‘Transformers: Revenge of the Fallen’ (2009)
“I am directly below the enemy’s scrotum.” is a line that beloved award-winning actor John Torturro delivers an hour or so after he gives unsuspecting viewers a close up of his ass in a thong. There’s a lot of potty humor in Revenge of the Fallen. At one point, a mini Transformer voiced by legendary voice actor Tom Kenny humps Megan Fox’s leg. “Say my name, say my name!” he pants in an unfunny moment that goes on for way too long. Hindered by the 2007-2008 WGA strike, Michael Bay’s first sequel to his smash hit Transformers movie was met with pure disdain from critics and is undeniably messy. But the maximalist style of the original, as well as its returning characters, thankfully feel intact. As discombobulated as the movie is, there’s still plenty of inspiration in this ridiculous Egyptian action sci-fi adventure, like a brawl between Decepticons and an outnumbered Optimus Prime in a forest, or a scene where a jaguar Transformer and a razor-thin insect Transformer infiltrate a military base. Plus, we got ‘New Divide’ by Linkin Park out of this movie. That song goes hard. It became a staple of their live shows. Show some respect.
‘Transformers: Dark of the Moon’ (2011)
I sometimes feel like this is a little better than the original movie. It’s definitely the best looking one out of the franchise, and the action in that third act is Michael Bay at his very best. Excessive and relentless, dense and grandiose, Dark of the Moon delivers on the exact kind of spectacle you pay to see for a summer blockbuster like this. Cool robot designs, some solidly hilarious jokes, inspired set pieces, and a surprisingly concise plot involving an old school conspiracy theory help keep this finale of the Witwicky trilogy moving with some genuinely thrilling momentum. It’s acclaimed Academy Award-winner Frances McDormand who pulls actor jury duty this time around, but she’s spared the humiliation of getting killed by a giant robot gun and instead settles for being sexually harassed throughout the movie by John Turturro. Is that better or worse? It hardly matters - what does matter is that shot we all know where Optimus swoops into Chicago and wipes out most of the Decepticon army by himself. That’s quality stuff. As is the sequence set in a collapsing skyscraper. And pretty much every other action scene in this movie. Blockbusters movies have been taking notes ever since.
Like a very silly version of War of the Worlds or Close Encounters of the Third Kind, the first live-action Transformers movie is full of discovery, testosterone, and groundbreaking special effects that still look better than virtually any action blockbusters coming out today, even 16 years later. Michael Bay perfectly blends his signature brand of real onset stunts and explosions with spectacular CG chaos for a sci-fi IP tornado of cinematic - dare I say it - artistry. Seemingly targeted almost exclusively towards straight teenage boys of the time, Transformers is so stupid, so sweaty, and so, so awesome. Yes, there’s more than one instance of a character being peed on. But come on, this rocks. Literally - let’s not forget that sweet ‘07 soundtrack featuring Disturbed, Smashing Pumpkins, The Used, HIM, and of course, Linkin Park. This was a game-changer, for better or worse.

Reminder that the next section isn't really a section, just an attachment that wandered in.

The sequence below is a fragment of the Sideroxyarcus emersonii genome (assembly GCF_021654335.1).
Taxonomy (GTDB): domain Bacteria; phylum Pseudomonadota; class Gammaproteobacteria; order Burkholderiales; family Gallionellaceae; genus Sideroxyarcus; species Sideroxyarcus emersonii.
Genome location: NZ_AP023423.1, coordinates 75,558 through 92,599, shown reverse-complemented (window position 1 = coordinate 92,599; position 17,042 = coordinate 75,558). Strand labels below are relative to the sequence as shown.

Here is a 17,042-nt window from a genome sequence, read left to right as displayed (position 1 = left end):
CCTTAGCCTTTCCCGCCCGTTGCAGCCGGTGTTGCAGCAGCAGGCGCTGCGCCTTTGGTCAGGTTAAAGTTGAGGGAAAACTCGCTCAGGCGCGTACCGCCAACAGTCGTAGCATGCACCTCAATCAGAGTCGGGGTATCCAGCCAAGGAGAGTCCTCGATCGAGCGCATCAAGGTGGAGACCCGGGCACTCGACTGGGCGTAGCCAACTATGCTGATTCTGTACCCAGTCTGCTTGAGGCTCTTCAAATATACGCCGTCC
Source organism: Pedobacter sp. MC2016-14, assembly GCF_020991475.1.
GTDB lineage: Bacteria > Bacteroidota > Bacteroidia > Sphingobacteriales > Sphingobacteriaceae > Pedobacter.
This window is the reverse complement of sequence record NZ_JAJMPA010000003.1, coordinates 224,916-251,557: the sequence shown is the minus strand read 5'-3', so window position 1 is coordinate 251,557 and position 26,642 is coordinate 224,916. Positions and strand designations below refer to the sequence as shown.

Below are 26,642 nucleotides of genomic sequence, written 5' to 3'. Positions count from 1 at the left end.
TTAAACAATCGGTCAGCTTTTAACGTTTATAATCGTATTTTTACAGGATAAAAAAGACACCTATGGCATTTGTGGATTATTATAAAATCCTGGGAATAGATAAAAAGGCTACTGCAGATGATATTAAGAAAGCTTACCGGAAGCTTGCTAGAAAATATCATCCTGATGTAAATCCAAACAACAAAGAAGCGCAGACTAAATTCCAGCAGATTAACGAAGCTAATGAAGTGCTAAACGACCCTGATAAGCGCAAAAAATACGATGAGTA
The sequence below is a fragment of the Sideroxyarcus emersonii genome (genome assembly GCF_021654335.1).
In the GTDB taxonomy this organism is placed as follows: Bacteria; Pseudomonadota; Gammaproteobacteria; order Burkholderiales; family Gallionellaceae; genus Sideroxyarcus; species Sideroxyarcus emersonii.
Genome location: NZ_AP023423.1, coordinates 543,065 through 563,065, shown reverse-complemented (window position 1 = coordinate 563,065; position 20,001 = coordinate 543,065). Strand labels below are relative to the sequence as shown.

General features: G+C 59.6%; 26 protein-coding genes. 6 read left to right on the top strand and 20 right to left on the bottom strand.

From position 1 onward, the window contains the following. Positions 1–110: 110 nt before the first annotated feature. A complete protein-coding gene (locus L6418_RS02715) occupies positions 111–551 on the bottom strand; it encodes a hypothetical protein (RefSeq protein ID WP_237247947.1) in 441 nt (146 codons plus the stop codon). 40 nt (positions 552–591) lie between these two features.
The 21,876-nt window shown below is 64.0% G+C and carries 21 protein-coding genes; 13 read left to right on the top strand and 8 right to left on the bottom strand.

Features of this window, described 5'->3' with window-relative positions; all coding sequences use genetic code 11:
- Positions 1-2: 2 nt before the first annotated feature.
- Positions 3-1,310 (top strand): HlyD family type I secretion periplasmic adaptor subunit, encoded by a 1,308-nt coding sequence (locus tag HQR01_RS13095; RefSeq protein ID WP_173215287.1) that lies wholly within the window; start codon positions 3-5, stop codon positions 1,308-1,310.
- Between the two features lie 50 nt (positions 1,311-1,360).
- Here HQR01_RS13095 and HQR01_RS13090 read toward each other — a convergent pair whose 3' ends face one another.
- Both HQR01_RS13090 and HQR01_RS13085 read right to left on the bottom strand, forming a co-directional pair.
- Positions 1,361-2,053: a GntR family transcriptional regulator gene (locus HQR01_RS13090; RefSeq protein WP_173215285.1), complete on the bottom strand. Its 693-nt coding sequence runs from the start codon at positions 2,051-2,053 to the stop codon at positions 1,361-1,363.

Coming out only a year after the disaster of The Last Knight, the criminally underappreciated Bumblebee movie was always going to be an underdog. The choice to spin-off the franchise into separate films focusing on individual robots was always a questionable one (not everything can be turned into an Avengers-type megafranchise) but director Travis Knight, the first filmmaker to tackle the Robots in Disguise after Michael Bay, understood that this series is at its best when it's actually, you know, geared towards a younger audience. Bumblebee throws things back to the 80s and takes clear inspiration from the Amblin-style movies of the time, focusing on the relationship between the titular fugitive alien robot and the young girl whose home he winds up in. There’s a refreshing sense of true wonder and playfulness throughout the movie, and features characters that you’ll actually like and care about. Did you ever think you might cry at a Transformers movie? In a good way, I mean. The ending to this one-off coming-of-age adventure earns every bit of its tearful sappiness. Bay may have irreversibly established the look and feel of this franchise, but Knight’s take on the classic children’s cartoon is what all future attempts should be modeled after, and probably where these movies should’ve started in the first place.